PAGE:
Bob Eisen and Sheldon B. Smith

at Link’s Hall, February 23-25

By Terry Brennan

I have a love/hate relationship with the dances of both Bob Eisen and Sheldon B. Smith. The parts I love seem to be inextricably linked with the parts I don’t. In this concert, each choreographer presented two works, one of which I liked–with reservations–and one of which I disliked despite its bright spots.

Eisen has a physical presence onstage, a sheer emotional intensity that pushes you into the back of your seat. But it doesn’t lead to an emotional connection with the audience. Onstage Eisen simply does what he does, like a force of nature or the physical manifestation of his own extraordinary will. His dances and his presence remind us again and again that he’s alone.

Niat-pac starts with Eisen by himself standing and looking at a corner of the room. He twists one shoulder in toward his chest, then leans that entire side forward slightly. He returns to standing, then begins to move his arms and torso straight up, forward, or to the side. Each move is deliberate, separated from the others by small pauses. He continues to move through a series of poses until he’s lying on his back on the floor. Alone. Lying like a corpse. Then the dance part begins. Three female dancers enter and stand looking at the same corner he was looking at. They start to move, using the same movement that he introduced though they don’t repeat his style of moving.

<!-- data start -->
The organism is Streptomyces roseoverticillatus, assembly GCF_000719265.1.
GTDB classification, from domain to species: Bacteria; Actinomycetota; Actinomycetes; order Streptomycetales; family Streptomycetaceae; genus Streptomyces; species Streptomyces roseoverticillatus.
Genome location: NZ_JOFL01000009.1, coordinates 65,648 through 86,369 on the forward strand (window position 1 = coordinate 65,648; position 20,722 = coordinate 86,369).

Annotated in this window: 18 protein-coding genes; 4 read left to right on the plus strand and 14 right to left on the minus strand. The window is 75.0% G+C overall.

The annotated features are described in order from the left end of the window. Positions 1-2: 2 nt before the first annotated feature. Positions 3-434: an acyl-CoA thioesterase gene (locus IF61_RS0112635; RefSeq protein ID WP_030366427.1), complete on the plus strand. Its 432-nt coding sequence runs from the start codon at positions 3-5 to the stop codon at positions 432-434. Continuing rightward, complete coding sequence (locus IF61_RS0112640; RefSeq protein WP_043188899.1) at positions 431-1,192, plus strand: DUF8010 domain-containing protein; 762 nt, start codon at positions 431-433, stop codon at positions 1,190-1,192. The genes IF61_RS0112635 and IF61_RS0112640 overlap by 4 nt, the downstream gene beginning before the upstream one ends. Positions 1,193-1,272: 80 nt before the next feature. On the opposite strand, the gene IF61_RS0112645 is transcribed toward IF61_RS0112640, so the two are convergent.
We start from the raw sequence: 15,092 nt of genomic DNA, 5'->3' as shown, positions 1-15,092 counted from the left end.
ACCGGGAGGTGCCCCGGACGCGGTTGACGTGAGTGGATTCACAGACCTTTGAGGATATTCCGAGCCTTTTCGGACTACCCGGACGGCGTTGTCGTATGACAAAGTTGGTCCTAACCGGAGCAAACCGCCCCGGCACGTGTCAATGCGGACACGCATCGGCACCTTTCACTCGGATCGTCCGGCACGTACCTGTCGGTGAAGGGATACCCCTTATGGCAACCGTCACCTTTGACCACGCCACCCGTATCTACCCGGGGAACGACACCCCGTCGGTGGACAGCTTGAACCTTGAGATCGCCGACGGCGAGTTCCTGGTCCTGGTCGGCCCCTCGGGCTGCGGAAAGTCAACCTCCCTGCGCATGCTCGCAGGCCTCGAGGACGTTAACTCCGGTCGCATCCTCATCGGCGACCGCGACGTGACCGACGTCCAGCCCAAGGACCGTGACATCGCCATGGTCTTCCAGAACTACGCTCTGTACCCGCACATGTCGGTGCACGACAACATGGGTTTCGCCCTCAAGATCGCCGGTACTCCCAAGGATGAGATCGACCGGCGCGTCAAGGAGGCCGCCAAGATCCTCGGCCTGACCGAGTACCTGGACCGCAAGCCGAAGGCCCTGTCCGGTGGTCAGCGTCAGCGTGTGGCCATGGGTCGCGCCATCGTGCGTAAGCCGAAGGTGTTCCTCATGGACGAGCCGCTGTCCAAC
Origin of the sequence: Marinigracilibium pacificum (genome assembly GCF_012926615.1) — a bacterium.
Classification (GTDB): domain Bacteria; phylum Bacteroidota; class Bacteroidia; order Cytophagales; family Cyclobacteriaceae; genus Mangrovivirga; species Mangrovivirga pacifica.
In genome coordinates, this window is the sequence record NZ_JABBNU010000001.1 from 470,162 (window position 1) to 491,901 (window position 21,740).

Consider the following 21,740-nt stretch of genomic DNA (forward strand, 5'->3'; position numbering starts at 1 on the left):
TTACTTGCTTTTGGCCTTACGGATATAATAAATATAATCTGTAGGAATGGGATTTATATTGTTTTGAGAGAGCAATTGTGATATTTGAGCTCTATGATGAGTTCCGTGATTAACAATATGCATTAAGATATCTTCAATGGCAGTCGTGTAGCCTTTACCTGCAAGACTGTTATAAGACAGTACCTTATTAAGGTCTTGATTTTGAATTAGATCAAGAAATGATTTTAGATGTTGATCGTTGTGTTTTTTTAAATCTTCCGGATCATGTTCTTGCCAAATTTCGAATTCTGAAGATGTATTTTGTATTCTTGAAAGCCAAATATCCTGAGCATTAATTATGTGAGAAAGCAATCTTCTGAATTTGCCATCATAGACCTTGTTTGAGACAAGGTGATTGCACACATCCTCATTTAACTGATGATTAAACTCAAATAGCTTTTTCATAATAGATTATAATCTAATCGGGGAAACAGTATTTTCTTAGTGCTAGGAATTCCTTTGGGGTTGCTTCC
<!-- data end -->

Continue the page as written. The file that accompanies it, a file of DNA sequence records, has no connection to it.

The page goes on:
Eisen’s unaccompanied theme-and-variation dance reveals an extraordinary choreographic craft: repetitions come unexpectedly but in natural places. The dance ends with Eisen lying on his back and the three women looking in the corner again; then he gets up and leaves. The moment echoes the women’s arrival and seems at first like a simple repetition; but then one remembers that the movements being repeated are lying like a corpse and leaving. Niat-pac left an ashen taste in my mouth: it struck me as a despairing work made by a person who refuses to despair. Yet the dance portions are rich and full. Amy Alt, Felicia Ballos, and Julie Hopkins move very well, and Eisen incorporates movement at which each excels. It’s this kind of contradiction that drives me into paroxysms of love/hate.

Eisen’s other dance, Event # 3, is an improvisation whose structure, or melody, is a series of commands played on three tape players during the performance. Unfortunately, the dancers improvised very badly, though it wasn’t their fault. One of the chief pleasures of improvisation is spontaneity, as the dancers discover something that brings them together, then follow it through until it ends or dissolves. But Eisen’s taped commands interrupt that process of discovery, replacing it with the deadening hand of authority. Following the letter of the commands, the dancers never try to find other, wittier interpretations or oppose the commands to create dramatic tension. One of the few bright spots of spontaneity is Ballos’s wondering smile as she sits against the wall with her arm around Hopkins, after the two of them have wrestled playfully.